LGBT Rights and Women's Rights: Intragroup Attitudinal Differences of the Non-Religious in the United States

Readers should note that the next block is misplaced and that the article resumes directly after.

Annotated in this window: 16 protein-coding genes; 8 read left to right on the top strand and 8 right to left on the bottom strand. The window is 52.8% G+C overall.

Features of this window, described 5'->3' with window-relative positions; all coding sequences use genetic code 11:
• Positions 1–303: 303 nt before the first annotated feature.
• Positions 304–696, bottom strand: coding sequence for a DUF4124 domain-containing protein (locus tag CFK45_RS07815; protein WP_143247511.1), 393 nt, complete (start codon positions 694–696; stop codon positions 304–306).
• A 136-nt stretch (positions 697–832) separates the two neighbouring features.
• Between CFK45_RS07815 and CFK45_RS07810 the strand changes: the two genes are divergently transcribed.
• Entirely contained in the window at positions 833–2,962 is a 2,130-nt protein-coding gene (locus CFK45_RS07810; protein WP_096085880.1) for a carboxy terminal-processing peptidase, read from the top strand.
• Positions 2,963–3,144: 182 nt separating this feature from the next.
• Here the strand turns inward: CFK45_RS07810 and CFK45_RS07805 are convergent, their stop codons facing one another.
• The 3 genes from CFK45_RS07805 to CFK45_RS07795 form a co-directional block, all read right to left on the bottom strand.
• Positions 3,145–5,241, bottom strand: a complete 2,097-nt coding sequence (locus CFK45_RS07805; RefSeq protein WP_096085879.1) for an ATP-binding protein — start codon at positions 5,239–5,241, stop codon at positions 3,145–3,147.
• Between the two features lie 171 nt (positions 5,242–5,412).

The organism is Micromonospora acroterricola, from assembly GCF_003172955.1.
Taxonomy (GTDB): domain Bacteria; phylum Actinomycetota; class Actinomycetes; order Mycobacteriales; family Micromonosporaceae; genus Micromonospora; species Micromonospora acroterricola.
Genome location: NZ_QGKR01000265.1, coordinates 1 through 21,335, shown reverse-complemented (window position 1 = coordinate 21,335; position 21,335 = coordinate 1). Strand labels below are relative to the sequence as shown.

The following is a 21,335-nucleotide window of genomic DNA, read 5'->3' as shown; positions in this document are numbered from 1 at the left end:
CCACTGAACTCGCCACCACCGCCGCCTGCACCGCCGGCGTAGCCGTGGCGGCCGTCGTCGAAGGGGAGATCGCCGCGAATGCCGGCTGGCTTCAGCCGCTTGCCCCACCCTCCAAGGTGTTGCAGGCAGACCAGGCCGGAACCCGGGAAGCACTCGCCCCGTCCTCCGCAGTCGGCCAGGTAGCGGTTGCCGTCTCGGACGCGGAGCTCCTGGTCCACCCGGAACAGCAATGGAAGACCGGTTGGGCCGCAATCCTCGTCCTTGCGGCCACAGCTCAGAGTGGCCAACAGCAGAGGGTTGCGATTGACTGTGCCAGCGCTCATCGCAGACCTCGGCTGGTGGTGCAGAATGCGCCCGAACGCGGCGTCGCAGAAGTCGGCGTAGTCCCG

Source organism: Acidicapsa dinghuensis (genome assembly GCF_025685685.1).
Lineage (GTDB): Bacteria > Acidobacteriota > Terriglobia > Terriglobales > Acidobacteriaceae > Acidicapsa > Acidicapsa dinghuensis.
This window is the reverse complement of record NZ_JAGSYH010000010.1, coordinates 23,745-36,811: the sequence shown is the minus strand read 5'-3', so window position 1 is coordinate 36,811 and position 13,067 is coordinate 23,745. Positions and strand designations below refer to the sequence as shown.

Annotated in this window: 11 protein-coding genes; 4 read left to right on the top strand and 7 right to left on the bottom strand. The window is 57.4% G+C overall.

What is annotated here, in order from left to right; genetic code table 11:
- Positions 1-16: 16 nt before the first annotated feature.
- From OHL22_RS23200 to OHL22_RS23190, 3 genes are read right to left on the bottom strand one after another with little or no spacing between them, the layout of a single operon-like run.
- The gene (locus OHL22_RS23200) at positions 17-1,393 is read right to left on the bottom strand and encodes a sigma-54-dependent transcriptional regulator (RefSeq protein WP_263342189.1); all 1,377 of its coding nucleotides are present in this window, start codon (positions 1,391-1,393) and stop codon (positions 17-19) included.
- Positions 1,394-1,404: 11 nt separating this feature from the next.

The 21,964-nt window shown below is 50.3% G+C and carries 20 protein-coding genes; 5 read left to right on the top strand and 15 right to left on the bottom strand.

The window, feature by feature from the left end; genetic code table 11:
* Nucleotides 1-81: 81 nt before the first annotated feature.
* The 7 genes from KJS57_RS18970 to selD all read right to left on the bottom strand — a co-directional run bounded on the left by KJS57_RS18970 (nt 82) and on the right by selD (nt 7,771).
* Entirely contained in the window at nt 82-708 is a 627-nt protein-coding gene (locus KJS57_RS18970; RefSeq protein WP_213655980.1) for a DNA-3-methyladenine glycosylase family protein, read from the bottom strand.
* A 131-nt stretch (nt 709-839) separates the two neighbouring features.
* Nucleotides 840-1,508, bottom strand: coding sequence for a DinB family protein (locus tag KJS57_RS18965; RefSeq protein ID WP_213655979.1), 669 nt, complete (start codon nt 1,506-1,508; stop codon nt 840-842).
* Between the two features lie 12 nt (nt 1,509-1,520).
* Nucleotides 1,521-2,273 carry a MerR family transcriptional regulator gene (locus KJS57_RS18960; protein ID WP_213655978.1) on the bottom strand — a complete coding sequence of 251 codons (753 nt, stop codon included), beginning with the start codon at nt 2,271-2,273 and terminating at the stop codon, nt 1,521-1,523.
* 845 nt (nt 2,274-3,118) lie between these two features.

This study adds to the growing literature on the non-religious in the United States which has assumed that, overall, the non-religious are a homogenous group when it concerns moral-political attitudes. Using the framework of secularization and the concept of the Non-theist collective identity this study explores intragroup differences among the non-religious in terms of attitudes towards LGBT rights and women's rights. The Non-theist collective identity includes a general support for human rights, particularly LGBT and women's rights. In this study, pooled data from the General Social Survey years 2006-2016 were used to compare Non-theists (those without a god belief) and Non-religious Believers (those with a god belief) on their attitudes towards homosexuality, same-sex marriage, and abortion. Analysis of the data reveal that Non-theists are significantly more likely to support homosexuality, same-sex marriage, traumatic abortion, and elective abortion when compared to Non-religious Believers. Implications of these findings include the need for a better categorization of non-religious affiliation in general surveys. Other implications and future direction of research are discussed.